Derward Mauldin was employed by Lady Luck Casino in Coahoma County, Mississippi as a black jack dealer. On May 23, 1997, while on break, Mauldin encountered Stephanie Coley and had a conversation with her. During the conversation Mauldin picked up her cigarette case, reached into it, pulled out some lip balm, used it, and put it back in the case.
At the time surveillance was watching Coley and Mauldin. After Mauldin returned the cigarette case to Coley, several security officers detained Mauldin and Coley and confiscated the cigarette case. The two were held for questioning, during which time Mauldin put a white paper-like substance in his mouth, chewed it up, and refused to spit it out.
The cigarette case was searched twice, the second search uncovering two cellophane bags containing methamphetamine stuck down in the cigarette case. Mauldin testified that he picked up the cigarette case to see if Coley had any change for a soft drink. Mauldin also testified that the substance he put in his mouth was a piece of paper with sports bets written on it.
Mauldin was convicted of possession of methamphetamine and sentenced to three years. On appeal, Mauldin argues he was not in possession of the drug. MCOA agreed with Mauldin and reversed.
The statute under which Mauldin was charged states that it is unlawful for any person knowingly or intentionally: (1)To create, sell, barter, transfer, distribute, dispense or possess with intent to sell, barter, transfer, manufacture, distribute or dispense, a controlled substance. Miss. Code Ann. § 41-29-139 (a)(1) (Supp. 1998).
A. Actual possession
The videotape shows that Mauldin held the cigarette case that contained the controlled substance. However, the tape does not indicate and Mauldin did not acknowledge that he knew the cigarette case contained methamphetamine. Without proof that Mauldin knew what was in the cigarette case, the element of knowing and intentional possession was not satisfied.
Also, since the drugs were not found on Mauldin and the cigarette case was not his, the only basis which the jury could find that he had actual possession would be the fact that he had briefly handled the cigarette case with the drugs in it earlier. MSC said in Berry v. State, 652 So. 2d 745 (Miss. 1995), that such actions are not sufficient for a charge of possession because possession requires actual or constructive control, not a mere passing control which occurs from a momentary handling.
B. Constructive possession
Because Mauldin was not caught in actual possession of the methamphetamine, he could only have been in constructive possession in order to satisfy the possession element.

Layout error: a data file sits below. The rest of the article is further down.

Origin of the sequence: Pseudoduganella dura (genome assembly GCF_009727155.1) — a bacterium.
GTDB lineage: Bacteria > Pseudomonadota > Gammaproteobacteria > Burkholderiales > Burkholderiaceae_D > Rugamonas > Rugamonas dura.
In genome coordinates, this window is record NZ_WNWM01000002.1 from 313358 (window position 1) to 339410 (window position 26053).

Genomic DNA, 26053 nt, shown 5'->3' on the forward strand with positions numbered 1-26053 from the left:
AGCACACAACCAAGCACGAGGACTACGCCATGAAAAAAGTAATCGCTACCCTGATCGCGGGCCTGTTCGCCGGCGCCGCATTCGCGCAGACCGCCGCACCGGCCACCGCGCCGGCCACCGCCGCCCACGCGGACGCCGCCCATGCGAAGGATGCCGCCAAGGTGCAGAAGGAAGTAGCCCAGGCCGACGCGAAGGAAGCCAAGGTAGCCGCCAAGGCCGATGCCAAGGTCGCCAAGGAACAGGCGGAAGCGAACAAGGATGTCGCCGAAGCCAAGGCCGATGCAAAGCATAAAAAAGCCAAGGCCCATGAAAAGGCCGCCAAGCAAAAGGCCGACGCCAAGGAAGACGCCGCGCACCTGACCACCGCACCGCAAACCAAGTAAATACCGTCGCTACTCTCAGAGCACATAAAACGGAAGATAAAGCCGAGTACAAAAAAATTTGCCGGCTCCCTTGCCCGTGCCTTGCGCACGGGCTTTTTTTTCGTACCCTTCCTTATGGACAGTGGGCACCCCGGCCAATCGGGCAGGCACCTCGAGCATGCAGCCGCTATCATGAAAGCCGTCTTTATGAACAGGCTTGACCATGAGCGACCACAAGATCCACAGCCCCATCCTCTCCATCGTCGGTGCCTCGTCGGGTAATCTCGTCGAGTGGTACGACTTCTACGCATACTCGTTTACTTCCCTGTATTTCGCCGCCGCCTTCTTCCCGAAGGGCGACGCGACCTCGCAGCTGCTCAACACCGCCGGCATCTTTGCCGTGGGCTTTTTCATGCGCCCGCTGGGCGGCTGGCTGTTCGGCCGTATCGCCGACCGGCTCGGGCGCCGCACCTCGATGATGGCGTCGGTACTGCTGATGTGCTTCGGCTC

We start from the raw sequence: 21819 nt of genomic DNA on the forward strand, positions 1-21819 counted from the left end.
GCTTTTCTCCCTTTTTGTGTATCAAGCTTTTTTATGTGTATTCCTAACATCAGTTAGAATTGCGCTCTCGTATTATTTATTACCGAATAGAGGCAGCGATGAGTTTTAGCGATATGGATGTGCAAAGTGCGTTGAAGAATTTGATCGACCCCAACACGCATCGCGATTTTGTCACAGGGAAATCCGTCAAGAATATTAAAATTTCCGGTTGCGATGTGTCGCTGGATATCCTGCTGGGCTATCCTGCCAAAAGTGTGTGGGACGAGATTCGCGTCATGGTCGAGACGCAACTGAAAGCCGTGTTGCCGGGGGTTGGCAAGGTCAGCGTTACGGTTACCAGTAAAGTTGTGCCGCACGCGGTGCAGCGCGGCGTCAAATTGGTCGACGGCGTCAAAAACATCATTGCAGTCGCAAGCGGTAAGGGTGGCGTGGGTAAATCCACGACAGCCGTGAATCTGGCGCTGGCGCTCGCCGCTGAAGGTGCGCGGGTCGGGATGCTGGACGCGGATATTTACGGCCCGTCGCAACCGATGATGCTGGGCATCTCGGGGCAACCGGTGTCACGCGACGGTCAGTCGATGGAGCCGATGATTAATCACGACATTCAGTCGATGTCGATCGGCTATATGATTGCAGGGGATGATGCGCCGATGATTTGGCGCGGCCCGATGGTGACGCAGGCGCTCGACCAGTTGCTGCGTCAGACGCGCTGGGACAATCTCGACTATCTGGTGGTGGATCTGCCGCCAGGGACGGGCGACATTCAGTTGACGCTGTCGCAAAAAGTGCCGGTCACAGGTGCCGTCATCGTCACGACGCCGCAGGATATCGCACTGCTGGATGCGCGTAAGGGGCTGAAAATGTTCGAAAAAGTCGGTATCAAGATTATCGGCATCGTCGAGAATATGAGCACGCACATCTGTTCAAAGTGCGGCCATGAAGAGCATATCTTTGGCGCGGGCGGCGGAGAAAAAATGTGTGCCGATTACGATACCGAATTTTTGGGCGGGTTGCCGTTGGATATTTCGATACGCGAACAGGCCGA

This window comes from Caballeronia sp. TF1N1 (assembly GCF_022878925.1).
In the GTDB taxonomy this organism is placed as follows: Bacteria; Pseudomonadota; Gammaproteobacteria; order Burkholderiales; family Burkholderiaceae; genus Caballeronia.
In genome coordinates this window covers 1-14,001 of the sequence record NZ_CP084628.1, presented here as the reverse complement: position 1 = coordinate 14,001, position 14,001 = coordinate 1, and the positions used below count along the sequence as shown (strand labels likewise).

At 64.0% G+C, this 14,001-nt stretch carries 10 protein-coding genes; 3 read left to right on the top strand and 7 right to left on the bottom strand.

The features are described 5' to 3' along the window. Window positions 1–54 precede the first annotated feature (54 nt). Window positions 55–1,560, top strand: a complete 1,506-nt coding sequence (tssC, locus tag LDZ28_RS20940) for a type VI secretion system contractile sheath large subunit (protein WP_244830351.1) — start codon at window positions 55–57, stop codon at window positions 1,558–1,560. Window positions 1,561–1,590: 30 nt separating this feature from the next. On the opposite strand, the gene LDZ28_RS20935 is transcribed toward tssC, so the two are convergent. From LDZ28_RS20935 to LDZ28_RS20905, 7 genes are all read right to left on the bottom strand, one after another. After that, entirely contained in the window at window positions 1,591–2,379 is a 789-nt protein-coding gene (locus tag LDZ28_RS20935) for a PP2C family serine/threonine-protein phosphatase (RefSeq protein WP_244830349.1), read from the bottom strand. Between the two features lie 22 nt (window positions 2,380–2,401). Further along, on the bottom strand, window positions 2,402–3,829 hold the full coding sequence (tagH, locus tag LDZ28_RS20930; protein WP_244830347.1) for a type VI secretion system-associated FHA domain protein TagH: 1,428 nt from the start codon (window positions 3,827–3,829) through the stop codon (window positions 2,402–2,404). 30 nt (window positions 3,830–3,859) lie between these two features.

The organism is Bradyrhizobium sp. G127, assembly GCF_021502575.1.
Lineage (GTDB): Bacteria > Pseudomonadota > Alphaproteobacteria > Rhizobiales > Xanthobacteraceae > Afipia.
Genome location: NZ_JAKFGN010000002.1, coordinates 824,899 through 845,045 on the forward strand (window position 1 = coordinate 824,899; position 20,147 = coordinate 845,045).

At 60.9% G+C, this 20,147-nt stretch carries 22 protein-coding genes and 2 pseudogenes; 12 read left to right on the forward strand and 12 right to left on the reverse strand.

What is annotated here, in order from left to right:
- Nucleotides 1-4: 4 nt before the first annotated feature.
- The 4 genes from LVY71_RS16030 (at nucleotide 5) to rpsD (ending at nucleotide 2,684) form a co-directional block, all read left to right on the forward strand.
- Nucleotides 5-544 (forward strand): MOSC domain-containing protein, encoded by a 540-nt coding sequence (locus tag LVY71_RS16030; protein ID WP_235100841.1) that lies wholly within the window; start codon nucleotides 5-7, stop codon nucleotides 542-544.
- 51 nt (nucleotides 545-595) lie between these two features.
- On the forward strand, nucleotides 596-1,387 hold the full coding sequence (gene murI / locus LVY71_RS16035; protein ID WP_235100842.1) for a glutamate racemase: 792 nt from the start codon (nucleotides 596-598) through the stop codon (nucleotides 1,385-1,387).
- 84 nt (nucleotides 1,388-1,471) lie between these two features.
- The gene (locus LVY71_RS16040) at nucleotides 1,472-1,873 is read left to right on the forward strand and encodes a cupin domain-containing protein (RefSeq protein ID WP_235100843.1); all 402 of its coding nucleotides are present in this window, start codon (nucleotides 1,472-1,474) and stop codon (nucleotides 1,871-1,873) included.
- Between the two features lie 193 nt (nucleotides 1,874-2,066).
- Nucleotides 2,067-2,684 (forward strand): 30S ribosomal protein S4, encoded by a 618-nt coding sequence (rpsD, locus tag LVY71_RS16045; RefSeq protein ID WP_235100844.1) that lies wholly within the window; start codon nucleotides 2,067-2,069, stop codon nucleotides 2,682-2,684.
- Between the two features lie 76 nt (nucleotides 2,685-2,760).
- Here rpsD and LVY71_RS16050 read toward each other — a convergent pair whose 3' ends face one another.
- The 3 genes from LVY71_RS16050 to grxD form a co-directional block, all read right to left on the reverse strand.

In Curry v. State, 249 So. 2d 414 (Miss. 1971), MSC explained constructive possession as requiring sufficient facts to warrant a finding that defendant was aware of the presence and character of the particular substance and was intentionally and consciously in possession of it. It need not be actual physical possession. Constructive possession may be shown by establishing that the drug involved was subjected to his dominion or control. Proximity is usually an essential element, but by itself is not adequate in the absence of other incriminating circumstances.
Mauldin did not own the cigarette case, thus mere physical proximity to the contraband does not, in itself, show constructive possession. See MCOA case McCarty. The state must show additional incriminating circumstances to justify a finding of constructive possession.
The question still remains whether there is sufficient evidence to support the conclusion that Mauldin exercised dominion and control over the cigarette case. The only evidence the State has presented is that Mauldin at one time held the cigarette case, put something in his pocket during the conversation with Coley, and later put something in his mouth to try and conceal it.
These arguments do not support possession. Whether Mauldin put something in his pocket or in his mouth, without more, is irrelevant since the possession charge relates to the substance found in the cigarette case.
The State maintains that Mauldin swallowed methamphetamine to conceal them from the officers. However, no drug test was ever done to determine if Mauldin had drugs in his system. This court need not point out what additional evidence would have been sufficient; rather, we only hold that the State failed to provide sufficient evidence to support the conviction of possession.